Neptune in Motion

To commemorate Neptune’s first complete orbit around the sun since its discovery in 1846, NASA has released “anniversary images” that reveal all the faces that the planet displays during each of its 16-hour rotations. The images were taken using the Hubble Space Telescope on June 25-26.

An animation showing Neptune spinning on its axis
Sean Walker, S&T's imaging editor put together this spinning image of Neptune from four Hubble images released to commemorate the planet's first complete orbit around the sun since its discovery. The images were taken on June 25-26, over an 11-hour period.
NASA/HST/Sean Walker
Sean Walker, Sky & Telescope’s Imaging Editor, mapped the Hubble images onto a sphere and used software to rotate it. The resulting video shows what the planet would look like if we could see it close up with infrared-sensitive eyes.

The images are close to natural color, but use blue, red, and near-infrared data to reveal clouds in the gas giant's upper-atmosphere. Neptune’s methane-rich atmosphere, which absorbs the red wavelengths, gives the planet its blue-green hue. The clouds, however, are tinted pink because of the reflection of near-infrared light. For comparison, a natural color image taken by Hubble last August can be seen here.

Neptune has an axial tilt of 28½°, so it experiences seasons much like Earth's. But each season on Neptune lasts about 40 years. These images show the planet in a phase of transformation: clouds, which were brooding over the southern skies a few years ago, are now beginning to gather in the north. This shows that spring is approaching north of Neptune’s equator and summer is waning to its south.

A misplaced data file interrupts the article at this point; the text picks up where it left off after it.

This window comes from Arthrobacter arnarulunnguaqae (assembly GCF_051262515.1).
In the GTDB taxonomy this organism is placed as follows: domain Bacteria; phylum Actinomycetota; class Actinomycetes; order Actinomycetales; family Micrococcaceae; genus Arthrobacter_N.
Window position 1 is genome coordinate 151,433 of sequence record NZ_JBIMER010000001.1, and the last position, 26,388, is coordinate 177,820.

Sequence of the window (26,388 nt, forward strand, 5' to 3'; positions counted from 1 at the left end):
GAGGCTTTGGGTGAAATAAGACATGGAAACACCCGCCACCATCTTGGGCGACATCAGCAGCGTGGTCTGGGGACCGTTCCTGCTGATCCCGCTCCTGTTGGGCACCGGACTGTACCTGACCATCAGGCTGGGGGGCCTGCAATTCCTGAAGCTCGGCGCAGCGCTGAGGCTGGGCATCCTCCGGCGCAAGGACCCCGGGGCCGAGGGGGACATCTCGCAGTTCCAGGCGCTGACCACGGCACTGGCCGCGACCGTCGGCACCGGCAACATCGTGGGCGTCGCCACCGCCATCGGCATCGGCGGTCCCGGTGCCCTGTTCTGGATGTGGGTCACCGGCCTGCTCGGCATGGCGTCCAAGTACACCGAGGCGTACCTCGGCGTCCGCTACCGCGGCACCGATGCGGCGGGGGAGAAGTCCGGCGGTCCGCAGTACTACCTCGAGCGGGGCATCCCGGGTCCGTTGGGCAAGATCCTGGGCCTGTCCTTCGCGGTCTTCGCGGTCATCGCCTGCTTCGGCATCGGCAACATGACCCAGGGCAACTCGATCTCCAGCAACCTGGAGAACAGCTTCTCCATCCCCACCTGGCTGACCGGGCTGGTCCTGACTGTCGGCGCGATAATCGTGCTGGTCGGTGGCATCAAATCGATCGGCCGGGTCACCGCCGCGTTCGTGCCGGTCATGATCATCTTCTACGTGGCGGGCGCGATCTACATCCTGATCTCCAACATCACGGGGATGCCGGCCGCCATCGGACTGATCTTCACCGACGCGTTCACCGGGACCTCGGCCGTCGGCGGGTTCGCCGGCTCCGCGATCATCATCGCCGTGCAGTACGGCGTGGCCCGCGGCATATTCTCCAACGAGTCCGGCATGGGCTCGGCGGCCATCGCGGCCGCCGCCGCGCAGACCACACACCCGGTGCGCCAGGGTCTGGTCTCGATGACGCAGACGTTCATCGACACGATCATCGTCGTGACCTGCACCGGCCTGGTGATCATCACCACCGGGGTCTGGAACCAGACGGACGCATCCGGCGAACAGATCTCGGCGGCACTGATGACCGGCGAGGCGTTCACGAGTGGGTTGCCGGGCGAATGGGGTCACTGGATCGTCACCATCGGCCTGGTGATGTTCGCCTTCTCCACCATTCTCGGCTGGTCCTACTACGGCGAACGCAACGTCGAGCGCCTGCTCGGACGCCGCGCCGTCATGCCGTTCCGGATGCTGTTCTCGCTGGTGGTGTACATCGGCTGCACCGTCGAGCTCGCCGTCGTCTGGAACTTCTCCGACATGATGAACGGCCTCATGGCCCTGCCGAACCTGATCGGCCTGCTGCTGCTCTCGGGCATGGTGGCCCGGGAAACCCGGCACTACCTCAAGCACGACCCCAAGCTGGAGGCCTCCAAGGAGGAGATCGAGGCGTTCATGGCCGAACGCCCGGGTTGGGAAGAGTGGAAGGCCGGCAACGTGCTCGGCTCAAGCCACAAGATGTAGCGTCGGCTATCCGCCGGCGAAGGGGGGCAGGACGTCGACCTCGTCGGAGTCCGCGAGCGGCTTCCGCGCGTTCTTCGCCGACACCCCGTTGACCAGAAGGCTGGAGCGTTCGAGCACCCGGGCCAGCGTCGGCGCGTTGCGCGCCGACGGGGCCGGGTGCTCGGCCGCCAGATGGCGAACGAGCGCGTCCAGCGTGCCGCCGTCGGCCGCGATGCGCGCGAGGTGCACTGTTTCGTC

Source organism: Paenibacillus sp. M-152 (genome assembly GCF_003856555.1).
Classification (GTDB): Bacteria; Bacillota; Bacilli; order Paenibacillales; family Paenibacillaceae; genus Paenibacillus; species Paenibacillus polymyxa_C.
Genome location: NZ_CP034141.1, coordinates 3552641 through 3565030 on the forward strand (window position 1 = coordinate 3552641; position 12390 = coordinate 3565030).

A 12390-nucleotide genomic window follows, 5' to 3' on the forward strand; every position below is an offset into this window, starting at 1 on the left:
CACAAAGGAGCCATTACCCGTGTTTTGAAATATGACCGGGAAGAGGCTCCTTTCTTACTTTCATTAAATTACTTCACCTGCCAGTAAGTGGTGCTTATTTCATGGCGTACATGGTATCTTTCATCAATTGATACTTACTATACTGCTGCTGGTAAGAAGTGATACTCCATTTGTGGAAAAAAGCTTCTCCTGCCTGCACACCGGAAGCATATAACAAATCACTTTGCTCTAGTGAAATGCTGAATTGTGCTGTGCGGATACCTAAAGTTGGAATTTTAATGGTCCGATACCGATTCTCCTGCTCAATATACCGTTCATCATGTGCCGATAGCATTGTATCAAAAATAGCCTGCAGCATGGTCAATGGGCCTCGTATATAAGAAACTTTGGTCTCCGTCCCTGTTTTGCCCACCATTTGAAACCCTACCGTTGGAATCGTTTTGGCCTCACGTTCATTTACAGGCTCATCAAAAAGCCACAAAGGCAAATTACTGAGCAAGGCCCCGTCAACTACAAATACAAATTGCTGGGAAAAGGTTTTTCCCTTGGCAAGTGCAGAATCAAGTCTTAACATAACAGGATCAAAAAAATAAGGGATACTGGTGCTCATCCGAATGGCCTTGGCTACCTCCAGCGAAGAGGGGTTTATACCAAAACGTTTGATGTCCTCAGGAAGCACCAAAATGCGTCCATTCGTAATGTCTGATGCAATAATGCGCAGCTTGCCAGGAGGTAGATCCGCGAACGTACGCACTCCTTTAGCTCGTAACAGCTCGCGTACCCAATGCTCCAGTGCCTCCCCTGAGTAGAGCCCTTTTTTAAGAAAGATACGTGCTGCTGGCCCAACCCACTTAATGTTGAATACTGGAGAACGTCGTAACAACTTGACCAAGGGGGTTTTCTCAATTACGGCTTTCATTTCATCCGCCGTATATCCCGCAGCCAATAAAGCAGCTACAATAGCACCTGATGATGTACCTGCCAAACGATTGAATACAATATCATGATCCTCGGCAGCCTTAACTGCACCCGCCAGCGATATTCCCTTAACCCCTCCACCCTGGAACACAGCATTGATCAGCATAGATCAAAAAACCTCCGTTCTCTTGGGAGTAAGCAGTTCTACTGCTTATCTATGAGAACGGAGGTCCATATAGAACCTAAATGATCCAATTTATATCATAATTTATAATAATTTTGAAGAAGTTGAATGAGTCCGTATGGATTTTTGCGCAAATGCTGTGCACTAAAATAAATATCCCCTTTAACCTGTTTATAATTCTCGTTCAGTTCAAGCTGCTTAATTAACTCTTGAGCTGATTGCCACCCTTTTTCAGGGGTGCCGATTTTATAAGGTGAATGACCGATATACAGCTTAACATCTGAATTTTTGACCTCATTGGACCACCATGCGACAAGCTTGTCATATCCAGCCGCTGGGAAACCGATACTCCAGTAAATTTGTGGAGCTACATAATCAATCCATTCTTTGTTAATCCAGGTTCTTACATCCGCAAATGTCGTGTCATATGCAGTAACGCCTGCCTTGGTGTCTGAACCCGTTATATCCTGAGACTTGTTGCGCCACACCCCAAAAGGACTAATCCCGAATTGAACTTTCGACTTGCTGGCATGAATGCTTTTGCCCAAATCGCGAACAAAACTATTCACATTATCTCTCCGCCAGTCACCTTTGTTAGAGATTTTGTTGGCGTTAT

If you have good binoculars or a small telescope, you can spot the blue planet late at night using our Neptune finder chart.

A recent study suggests that scientists may have gotten Neptune's rotational rate wrong for decades. Click here for the latest news on Neptune's spin.

2 thoughts on “Neptune in Motion

  1. Anthony BarreiroAnthony Barreiro

    This is an awesome video, it really gives me a sense of watching Neptune turn on his axis. It seems like the pole closer to the bottom left of the frame is more illuminated than the pole at the upper right. Is this correct? Is the bottom pole the north pole? That would seem to be the case if it’s northern spring and southern autumn.

  2. Ali

    I read this paragraph in two other websites:

    "It is early summer in the southern hemisphere and winter in the northern hemisphere."

    But I think it is not compatible with your text:

    "This shows that spring is approaching north of Neptune’s equator and summer is waning to its south."

    Am I right?

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